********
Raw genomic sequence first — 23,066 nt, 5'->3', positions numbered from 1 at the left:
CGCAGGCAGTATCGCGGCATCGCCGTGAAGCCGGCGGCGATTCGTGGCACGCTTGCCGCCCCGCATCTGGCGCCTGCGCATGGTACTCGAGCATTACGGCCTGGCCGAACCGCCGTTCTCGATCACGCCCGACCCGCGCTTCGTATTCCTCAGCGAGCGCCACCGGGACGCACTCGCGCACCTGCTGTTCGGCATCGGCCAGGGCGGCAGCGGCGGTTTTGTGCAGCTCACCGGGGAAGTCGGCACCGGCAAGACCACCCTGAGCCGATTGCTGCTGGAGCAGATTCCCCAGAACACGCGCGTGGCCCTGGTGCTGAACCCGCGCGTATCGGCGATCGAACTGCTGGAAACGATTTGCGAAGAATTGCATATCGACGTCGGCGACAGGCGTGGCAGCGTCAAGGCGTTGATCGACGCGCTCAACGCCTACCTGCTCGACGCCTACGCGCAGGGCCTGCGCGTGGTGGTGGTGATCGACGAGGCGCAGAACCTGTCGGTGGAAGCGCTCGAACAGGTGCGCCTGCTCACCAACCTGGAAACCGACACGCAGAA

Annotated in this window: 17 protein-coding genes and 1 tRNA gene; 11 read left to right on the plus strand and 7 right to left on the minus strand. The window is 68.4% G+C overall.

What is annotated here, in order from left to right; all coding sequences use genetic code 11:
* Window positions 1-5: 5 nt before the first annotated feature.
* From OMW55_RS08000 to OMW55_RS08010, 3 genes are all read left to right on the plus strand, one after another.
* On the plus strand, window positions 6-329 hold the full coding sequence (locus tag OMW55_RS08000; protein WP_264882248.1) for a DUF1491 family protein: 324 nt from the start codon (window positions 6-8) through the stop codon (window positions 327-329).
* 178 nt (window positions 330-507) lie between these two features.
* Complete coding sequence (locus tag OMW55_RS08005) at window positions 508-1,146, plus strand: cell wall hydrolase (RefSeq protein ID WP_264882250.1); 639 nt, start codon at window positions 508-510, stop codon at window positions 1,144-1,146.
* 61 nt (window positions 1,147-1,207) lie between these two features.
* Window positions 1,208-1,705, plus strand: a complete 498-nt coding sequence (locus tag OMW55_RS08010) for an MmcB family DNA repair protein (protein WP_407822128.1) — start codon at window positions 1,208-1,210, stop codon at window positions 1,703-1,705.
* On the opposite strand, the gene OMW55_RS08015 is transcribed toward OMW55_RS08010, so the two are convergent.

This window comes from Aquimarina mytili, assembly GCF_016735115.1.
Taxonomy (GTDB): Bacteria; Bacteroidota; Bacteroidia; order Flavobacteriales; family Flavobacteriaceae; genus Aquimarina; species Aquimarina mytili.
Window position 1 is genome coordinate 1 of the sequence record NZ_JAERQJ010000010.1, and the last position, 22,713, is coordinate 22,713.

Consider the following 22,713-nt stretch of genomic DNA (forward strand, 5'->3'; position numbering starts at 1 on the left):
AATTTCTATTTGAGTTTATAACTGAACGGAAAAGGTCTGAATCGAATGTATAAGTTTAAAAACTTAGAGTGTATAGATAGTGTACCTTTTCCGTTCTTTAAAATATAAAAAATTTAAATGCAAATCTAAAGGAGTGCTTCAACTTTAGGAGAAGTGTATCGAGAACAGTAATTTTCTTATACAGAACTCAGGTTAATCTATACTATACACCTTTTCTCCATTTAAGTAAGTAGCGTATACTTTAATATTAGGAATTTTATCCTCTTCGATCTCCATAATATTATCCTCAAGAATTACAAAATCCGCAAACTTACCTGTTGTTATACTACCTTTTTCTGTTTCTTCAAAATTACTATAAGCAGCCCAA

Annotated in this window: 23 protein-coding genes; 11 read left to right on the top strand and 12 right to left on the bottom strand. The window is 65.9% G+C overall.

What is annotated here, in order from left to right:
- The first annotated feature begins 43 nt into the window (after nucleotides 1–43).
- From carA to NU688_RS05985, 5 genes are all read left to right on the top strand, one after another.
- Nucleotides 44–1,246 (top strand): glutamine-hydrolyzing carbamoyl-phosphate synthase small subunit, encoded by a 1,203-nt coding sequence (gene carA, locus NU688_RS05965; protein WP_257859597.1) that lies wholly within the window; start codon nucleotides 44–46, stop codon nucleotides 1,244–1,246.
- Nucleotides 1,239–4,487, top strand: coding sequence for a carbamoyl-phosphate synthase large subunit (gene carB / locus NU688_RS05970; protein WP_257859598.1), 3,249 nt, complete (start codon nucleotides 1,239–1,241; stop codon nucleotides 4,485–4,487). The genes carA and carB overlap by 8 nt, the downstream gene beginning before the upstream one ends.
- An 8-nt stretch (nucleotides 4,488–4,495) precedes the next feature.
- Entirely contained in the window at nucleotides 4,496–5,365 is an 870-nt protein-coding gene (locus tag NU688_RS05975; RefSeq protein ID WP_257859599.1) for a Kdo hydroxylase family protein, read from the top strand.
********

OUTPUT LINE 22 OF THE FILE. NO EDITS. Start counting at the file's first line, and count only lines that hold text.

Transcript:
- Nucleotides 44–1,246 (top strand): glutamine-hydrolyzing carbamoyl-phosphate synthase small subunit, encoded by a 1,203-nt coding sequence (gene carA, locus NU688_RS05965; protein WP_257859597.1) that lies wholly within the window; start codon nucleotides 44–46, stop codon nucleotides 1,244–1,246.